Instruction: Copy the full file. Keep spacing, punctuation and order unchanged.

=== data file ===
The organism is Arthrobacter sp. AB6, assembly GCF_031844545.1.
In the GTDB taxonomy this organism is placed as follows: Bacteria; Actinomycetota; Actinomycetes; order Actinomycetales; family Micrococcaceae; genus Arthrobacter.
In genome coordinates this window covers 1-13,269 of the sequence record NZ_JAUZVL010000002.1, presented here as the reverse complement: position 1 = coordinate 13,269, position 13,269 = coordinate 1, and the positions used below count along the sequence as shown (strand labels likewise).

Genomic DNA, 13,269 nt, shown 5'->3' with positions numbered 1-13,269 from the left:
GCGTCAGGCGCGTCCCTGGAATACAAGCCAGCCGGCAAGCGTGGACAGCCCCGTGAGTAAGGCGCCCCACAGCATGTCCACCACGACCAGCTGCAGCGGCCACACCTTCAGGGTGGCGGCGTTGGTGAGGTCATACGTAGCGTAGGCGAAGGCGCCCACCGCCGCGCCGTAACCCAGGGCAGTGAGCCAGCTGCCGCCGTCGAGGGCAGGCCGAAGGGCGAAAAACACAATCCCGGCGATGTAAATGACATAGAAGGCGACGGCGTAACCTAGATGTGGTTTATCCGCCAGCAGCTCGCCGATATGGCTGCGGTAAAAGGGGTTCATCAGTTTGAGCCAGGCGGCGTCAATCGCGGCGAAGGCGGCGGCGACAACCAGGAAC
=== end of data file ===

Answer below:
The organism is Arthrobacter sp. AB6, assembly GCF_031844545.1.
In the GTDB taxonomy this organism is placed as follows: Bacteria; Actinomycetota; Actinomycetes; order Actinomycetales; family Micrococcaceae; genus Arthrobacter.
In genome coordinates this window covers 1-13,269 of the sequence record NZ_JAUZVL010000002.1, presented here as the reverse complement: position 1 = coordinate 13,269, position 13,269 = coordinate 1, and the positions used below count along the sequence as shown (strand labels likewise).

Genomic DNA, 13,269 nt, shown 5'->3' with positions numbered 1-13,269 from the left:
GCGTCAGGCGCGTCCCTGGAATACAAGCCAGCCGGCAAGCGTGGACAGCCCCGTGAGTAAGGCGCCCCACAGCATGTCCACCACGACCAGCTGCAGCGGCCACACCTTCAGGGTGGCGGCGTTGGTGAGGTCATACGTAGCGTAGGCGAAGGCGCCCACCGCCGCGCCGTAACCCAGGGCAGTGAGCCAGCTGCCGCCGTCGAGGGCAGGCCGAAGGGCGAAAAACACAATCCCGGCGATGTAAATGACATAGAAGGCGACGGCGTAACCTAGATGTGGTTTATCCGCCAGCAGCTCGCCGATATGGCTGCGGTAAAAGGGGTTCATCAGTTTGAGCCAGGCGGCGTCAATCGCGGCGAAGGCGGCGGCGACAACCAGGAAC